6. Tying it all together

The reason ok boomer packs so much punch is because boomer has become a stand-in for the old industrial era style of politics and culture created in the 1960s. Boomer insitutitions and politics are being attacked because they’ve lost credibility. It is not a coincidence trust in institutions was sky high in the 1960s, right after the last realignment, and now is near all time lows. I’ve seen people taking ok boomer as a literal taunt of old people. And getting pedantic about who and who is not a demographic boomer. Which is both technically correct and completely missing the point. Don’t do this! Unless you enjoy being ratioed.

Once you realize ok boomer is a euphemism for organizational failure, you see why there’s a certain logic in applying it to anyone over 30. It indicts everything from long lines at the DMV, to fake news, to NIMBY, to fires and power outages in California, tech monopolies, even global climate change. If you’ve ever worked in a top down, hierarchical organization, one which broadcasts truth from the top, well then, you’re an honorary boomer. And I’m sorry.

There’s a very poor match between the official definition of boomer based on demography, and what I’m calling “cultural boomers”. But perhaps we really have four natural cultural groups: 1) founding “cultural boomers”, born 1940-1949, 2) a large lump of late boomer/gen x/millennial followers, born 1950-2000, 3) next gen founders, born 2000-2010, 4) next gen followers, born 2010+. As for me, I’m keeping my eye on Greta Thunberg, born 2003.

Which leads me back to my thesis. Ok boomer is a signal we’re in the middle of a seventh political realignment. One supercharged by the internet information tsunami, where everyone can broadcast true or fake news at will. A world without gatekeepers.

My hope is we eventually stop our current slide towards China’s approach to the internet. A technocratically alluring type of market authoritarianism. Our enlightenment fashioned liberal institutions are the product of the largest previous shift in information technology in history, the printing press. We should keep calm, carry on, and muddle through. Into a new era where our institutions have been reborn and reconciled to the internet.

Appendix – links to more reading if you want to keep going.

You won’t miss anything if you skip the appendix info below. But if you want more links to read further, here you go. And thanks for slogging through 3000 words to get this far! I appreciate your time.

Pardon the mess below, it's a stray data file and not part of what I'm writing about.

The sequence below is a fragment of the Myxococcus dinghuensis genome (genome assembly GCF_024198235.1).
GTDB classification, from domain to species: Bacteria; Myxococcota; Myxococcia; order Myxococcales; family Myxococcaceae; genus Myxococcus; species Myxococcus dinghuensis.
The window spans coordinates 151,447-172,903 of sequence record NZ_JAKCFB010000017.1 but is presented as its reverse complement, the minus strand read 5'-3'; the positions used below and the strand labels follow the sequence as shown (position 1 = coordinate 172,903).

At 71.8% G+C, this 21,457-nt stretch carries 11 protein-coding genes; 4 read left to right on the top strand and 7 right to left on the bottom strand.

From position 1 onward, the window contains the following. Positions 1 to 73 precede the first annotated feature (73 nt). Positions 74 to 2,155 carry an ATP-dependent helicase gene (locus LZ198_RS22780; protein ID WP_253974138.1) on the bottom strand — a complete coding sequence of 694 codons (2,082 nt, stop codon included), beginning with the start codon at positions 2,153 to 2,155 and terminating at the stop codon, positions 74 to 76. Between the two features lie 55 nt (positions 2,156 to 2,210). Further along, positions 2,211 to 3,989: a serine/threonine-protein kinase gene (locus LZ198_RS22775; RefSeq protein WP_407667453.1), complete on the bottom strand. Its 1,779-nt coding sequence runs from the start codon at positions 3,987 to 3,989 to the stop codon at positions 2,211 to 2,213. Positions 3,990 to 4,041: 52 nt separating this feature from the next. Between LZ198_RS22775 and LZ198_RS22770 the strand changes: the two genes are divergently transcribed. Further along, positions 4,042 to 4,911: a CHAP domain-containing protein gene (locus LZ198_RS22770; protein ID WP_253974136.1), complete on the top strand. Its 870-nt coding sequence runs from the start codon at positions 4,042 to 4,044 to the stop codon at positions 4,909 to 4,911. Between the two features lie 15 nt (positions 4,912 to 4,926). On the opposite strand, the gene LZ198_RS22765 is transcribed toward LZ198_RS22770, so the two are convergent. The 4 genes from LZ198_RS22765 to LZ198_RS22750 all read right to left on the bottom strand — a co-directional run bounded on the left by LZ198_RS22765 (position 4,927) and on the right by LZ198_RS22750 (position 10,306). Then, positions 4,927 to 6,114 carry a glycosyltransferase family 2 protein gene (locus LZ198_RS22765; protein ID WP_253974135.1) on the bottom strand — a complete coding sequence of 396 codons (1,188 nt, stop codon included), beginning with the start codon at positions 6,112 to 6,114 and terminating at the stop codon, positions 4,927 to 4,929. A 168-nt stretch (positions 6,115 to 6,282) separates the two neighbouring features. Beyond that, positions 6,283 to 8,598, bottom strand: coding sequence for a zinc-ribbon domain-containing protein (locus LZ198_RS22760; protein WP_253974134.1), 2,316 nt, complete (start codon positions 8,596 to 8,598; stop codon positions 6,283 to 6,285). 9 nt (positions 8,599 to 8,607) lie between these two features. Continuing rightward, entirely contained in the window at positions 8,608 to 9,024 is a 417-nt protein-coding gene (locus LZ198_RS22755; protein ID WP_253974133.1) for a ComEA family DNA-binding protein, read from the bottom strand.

For Martin Gurri. Follow him on twitter, read his blog, get his book. If you want a good introduction, my top recommendation is this recent podcast.

Taylor Lorenz is excellent if you’re old like me and want someone who gets influencer culture and social media. And knows how to explain it. Here on twitter. Here at NY Times.

The other responses I’ve seen to Lorenz’s piece stick to her basic young bickering with old framework. But it’s worth linking to a few examples. Kevin Drum responded to Gen Z complaints about of rent being 50% more expensive and nobody in Gen Z having healthcare by fact checking the data, which says otherwise. Tyler Cowen responded “My biggest worry about ‘OK Boomer’ is the generational stereotyping it embodies. It wouldn’t be acceptable to baldly criticize older people simply for being old. So why is it OK to use a circumlocution that does the same thing?” Brian Resinick’s title captures his point: Why old people will always complain about young people. These are all 100% correct as far as they go. But are also a good way to get ratioed. They miss what’s powering the underlying ok boomer dynamic: organizational failure.

Carlota Perez on tech cycles. This piece was already too long to have a section on Perez and tech cycles. But that’s my larger frame for thinking about Martin Gurri’s ideas. History is messy, so if you select your cycles by tech, they don’t align to cycles by politics. So Perez’s cycles don’t precisely match the political ones in this piece. But they match well enough to be interesting, and they match for the particular cycle we’re in now. An computer/software/internet driven tech cycle, powering a self-reinforcing political realignment. In any case, see my post on Perez for more, as it’s a overview how I think about Perez’s book. For a good recent podcast interview, go here. In particular I liked how optimistic Perez has recently become about reform. This is a change from her position a few years ago. I am fairly sure she thinks ok boomer is a good sign.

It didn’t fit into my piece, but this video clip of 25 year old New Zealand parliamentarian Chlöe Swarbrick tossing off an “ok boomer” is both rude and powerful. It happens quickly at the 14 second mark in the video. Perhaps a sign of things to come.

And since this is appendix, I’ll just say I’m rather dfond of this header image for the piece. On the left cultural boomers. On the right sleek upstarts, honed to perfection through their performance on social media

One last point. I also did an longer date and histogram on presidential candidate birth dates going back to the 1960 presidential election. The sample size is still small but better. Just eyeballing it, I think the shorter version is ok and less distracting, so used that in my main post. But if you are curious, see longer version below. If I ever take this further, I’d do congress back to the 1960s and the last realignment, which would provide enough data to really see what’s going on. But that would require more work than I’d ever to do by hand, so I’d need to find a data source instead of just typing in stuff from wikipedia.

Categorized as Politics

By Nathan Taylor

I blog at http://praxtime.com on tech trends and the near future. I'm on twitter as @ntaylor963.


  1. Found this piece through your Stratechery profile, and I wanted to give you major mad props! This is really quite wonderful and thought-provoking. (My one quibble would be that the frustration you feel at being grouped with the 1940s boomer leadership is somewhat a distraction from the major argument. 😄)